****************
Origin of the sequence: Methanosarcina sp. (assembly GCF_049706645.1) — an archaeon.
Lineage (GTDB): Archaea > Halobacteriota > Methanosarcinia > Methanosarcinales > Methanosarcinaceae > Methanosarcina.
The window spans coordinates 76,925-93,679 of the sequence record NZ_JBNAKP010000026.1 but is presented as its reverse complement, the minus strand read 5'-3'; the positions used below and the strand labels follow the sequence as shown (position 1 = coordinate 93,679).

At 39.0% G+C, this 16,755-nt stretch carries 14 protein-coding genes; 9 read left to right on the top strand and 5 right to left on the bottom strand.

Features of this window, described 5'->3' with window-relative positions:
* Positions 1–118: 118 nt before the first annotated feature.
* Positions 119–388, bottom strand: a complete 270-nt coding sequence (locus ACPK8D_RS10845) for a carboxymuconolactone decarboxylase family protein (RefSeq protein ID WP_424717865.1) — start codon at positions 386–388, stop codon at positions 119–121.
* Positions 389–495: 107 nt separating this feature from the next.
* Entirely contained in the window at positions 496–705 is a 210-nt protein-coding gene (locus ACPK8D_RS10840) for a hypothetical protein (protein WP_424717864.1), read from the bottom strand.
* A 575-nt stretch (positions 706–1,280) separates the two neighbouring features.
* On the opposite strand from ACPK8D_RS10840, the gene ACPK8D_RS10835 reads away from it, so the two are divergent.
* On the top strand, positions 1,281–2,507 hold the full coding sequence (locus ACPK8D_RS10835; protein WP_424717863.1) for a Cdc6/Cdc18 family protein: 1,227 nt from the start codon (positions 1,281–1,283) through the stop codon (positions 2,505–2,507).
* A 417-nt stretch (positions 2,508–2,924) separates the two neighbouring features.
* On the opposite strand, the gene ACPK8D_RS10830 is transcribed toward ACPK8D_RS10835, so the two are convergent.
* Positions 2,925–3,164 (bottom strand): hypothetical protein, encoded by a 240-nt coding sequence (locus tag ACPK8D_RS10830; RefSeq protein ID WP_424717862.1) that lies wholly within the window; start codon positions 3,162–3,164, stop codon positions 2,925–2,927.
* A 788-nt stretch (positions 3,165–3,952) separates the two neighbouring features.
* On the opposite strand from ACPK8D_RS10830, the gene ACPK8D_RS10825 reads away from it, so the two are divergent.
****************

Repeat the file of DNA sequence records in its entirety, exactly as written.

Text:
Origin of the sequence: Methanosarcina sp. (assembly GCF_049706645.1) — an archaeon.
Lineage (GTDB): Archaea > Halobacteriota > Methanosarcinia > Methanosarcinales > Methanosarcinaceae > Methanosarcina.
The window spans coordinates 76,925-93,679 of the sequence record NZ_JBNAKP010000026.1 but is presented as its reverse complement, the minus strand read 5'-3'; the positions used below and the strand labels follow the sequence as shown (position 1 = coordinate 93,679).

At 39.0% G+C, this 16,755-nt stretch carries 14 protein-coding genes; 9 read left to right on the top strand and 5 right to left on the bottom strand.

Features of this window, described 5'->3' with window-relative positions:
* Positions 1–118: 118 nt before the first annotated feature.
* Positions 119–388, bottom strand: a complete 270-nt coding sequence (locus ACPK8D_RS10845) for a carboxymuconolactone decarboxylase family protein (RefSeq protein ID WP_424717865.1) — start codon at positions 386–388, stop codon at positions 119–121.
* Positions 389–495: 107 nt separating this feature from the next.
* Entirely contained in the window at positions 496–705 is a 210-nt protein-coding gene (locus ACPK8D_RS10840) for a hypothetical protein (protein WP_424717864.1), read from the bottom strand.
* A 575-nt stretch (positions 706–1,280) separates the two neighbouring features.
* On the opposite strand from ACPK8D_RS10840, the gene ACPK8D_RS10835 reads away from it, so the two are divergent.
* On the top strand, positions 1,281–2,507 hold the full coding sequence (locus ACPK8D_RS10835; protein WP_424717863.1) for a Cdc6/Cdc18 family protein: 1,227 nt from the start codon (positions 1,281–1,283) through the stop codon (positions 2,505–2,507).
* A 417-nt stretch (positions 2,508–2,924) separates the two neighbouring features.
* On the opposite strand, the gene ACPK8D_RS10830 is transcribed toward ACPK8D_RS10835, so the two are convergent.
* Positions 2,925–3,164 (bottom strand): hypothetical protein, encoded by a 240-nt coding sequence (locus tag ACPK8D_RS10830; RefSeq protein ID WP_424717862.1) that lies wholly within the window; start codon positions 3,162–3,164, stop codon positions 2,925–2,927.
* A 788-nt stretch (positions 3,165–3,952) separates the two neighbouring features.
* On the opposite strand from ACPK8D_RS10830, the gene ACPK8D_RS10825 reads away from it, so the two are divergent.